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The Monkee Show
by Seth "Soul Man" Ferranti / May 27, 2004

Antonio Rogers.

GORILLACONVICT.COM
Soul Man is the world's leading prison basketball journalist. He also writes for Don Diva, Elemental, Vice and Slam.
If you want the 411 on convicts, street legends, prison gangs, the mafia and life in the belly of the beast, check out gorillaconvict.com/blog
Check out Soul Man's first book Prison Stories and watch out for Prison Basketball, out in March 2007.
You can e-mail him at info@gorillaconvict.com.

North Carolina has a fine basketball tradition. There's the interstate rivalry between two perennial winners like the Blue Devils and Tar Heels, there's the many NCAA championships and #1 rankings between the two, there's the legendary coaches like Dean Smith and Coach K, and then there's the outstanding roster of players that displayed that bling-bling talent in the ACC before going onto super stardom in the NBA – James Worthy, Sam Perkins, Christian Laettner, Rasheed Wallace, Jerry Stackhouse, Grant Hill, Antawn Jamison, Vince Carter, Elton Brand, and, of course, Michael Jordan.

Whether bleeding Carolina blue or getting cozy at Duke with the Cameron crazies, North Carolina is a basketball hotbed that has produced some of the best players in the world. Carolina and Duke alumni have graced magazine covers worldwide, dominated Sportcenter highlights, won Olympic gold medals, and held the nations imagination with magical moments during March Madness.

North Carolina players represent everywhere though – on the playground, in high school, AALJ, Pro Am, in the hood, and even in federal prison.

I'd like to introduce the world to one of Carolina's finest: Antonio Rogers, federal prison number 11186-058, aka Monkee.

Monkee touched down at USP Atlanta in 1994, 20 years old – and with a fresh rack of time. The US Attorney's office in Charlotte, Monkee's hometown, labeled him a cop killer and danger to society even though he never killed anyone. He was convicted and sentenced to 210 months for conspiracy to traffic cocaine base. There began his journey into the netherworld of the feds and the harsh realities of prison basketball.

"There’s no doubt that prison ball is different from organized," Monkee says. "And as a rookie to the system I had to get mine." And he did get his. With the aggressiveness of AI, the trashtalking of the Glove, and the don't-give-a-damn attitude of Rasheed, Monkee became a prison ball legend collecting A-league chips and scoring championships at a number of institutions like the aforementioned USP Atlanta, FCI Beckley, USP Edgefield, USP Lee, and finally FCI Gilmer, where he currently resides.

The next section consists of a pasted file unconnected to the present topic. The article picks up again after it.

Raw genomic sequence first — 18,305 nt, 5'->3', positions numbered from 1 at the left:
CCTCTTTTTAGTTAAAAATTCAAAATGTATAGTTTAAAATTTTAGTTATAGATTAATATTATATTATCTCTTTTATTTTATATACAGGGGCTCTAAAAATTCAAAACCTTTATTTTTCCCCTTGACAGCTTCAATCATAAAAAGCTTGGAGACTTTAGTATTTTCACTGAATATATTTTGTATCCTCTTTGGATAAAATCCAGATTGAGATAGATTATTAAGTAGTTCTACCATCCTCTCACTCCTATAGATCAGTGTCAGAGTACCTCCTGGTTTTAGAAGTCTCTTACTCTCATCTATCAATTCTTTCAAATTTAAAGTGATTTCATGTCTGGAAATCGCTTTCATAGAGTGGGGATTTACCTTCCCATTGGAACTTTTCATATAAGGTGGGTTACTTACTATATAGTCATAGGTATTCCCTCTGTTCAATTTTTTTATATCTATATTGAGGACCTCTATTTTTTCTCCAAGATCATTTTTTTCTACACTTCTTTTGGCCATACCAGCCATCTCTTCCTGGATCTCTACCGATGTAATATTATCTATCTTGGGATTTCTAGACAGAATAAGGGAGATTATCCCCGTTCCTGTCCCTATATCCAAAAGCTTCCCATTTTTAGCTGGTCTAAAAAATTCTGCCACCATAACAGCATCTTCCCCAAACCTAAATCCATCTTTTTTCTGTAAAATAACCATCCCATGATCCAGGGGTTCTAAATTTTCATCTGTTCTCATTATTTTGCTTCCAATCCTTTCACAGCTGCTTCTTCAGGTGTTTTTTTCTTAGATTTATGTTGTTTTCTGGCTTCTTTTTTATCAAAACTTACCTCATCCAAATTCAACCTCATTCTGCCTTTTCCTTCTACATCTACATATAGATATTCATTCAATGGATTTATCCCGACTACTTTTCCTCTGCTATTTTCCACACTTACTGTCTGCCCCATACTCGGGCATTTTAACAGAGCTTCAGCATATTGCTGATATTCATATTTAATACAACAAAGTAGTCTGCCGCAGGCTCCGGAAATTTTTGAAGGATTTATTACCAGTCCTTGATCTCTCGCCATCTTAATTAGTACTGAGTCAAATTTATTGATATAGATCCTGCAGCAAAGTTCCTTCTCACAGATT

Monkee ain't no big dude. At 5-foot-7 and 164 pounds, he's usually the smallest guy on the floor. But he plays prison ball the way it should be played. "I take the whistle serious, sometimes too serious," Monkee says. "This is my career, this is what I have to talk about. So I go hard to stay on top and try to pump that through my teammates by leading in example.

"I know that any team I play with, we have a chance." Don't hold Monkee's stature against him either because he'll make you pay. "I do have a short-man complex," he says. "I love it when they get physical and I don't stop when they put the wood on me. I just be in the game with high intensity and blood flowing. I hate to lose."

The man's never had a losing season in the feds. He's been one of the leading scorers in every jail he's been at with a season high average of 29.7 ppg at FCI Edgefield in 2000. That was also the site of his most memorable game, where he dropped 45 points with 9 treys. "I don't know what had gotten into me but I couldn't miss." Monkee says.

His whole bid has been pure shine – he's won championships, made All-Star squads, played Varsity, won scoring championships, and done interviews and received much love from prison-circulated sports papers. The Rasheed attitude, the Glove trashtalk, and the Iverson aggressiveness has taken him to another level. And his game... I don't know if words can do it justice.

Like his namesake, the kid crouches all low on the court, hands almost touching the floor like a monkey. And he kind of hops down the floor. Dribbling down the court dodging in and out of the trees like he's on an obstacle course. Scoring, creating, dishing dimes. And you know his defense is on one million. Talking trash constantly. Smallest dude on the court screaming in the biggest dude's face, "you can't check me." Rainbow three, all net, Get it out your mouth, son. Throwing his body into the taller, stronger players. Using finesse, quickness, and deception. A playground point guard who has aspects of Steve Nash in his game. He can shoot, crossover, throw the no-look pass and put on a show. It's all there.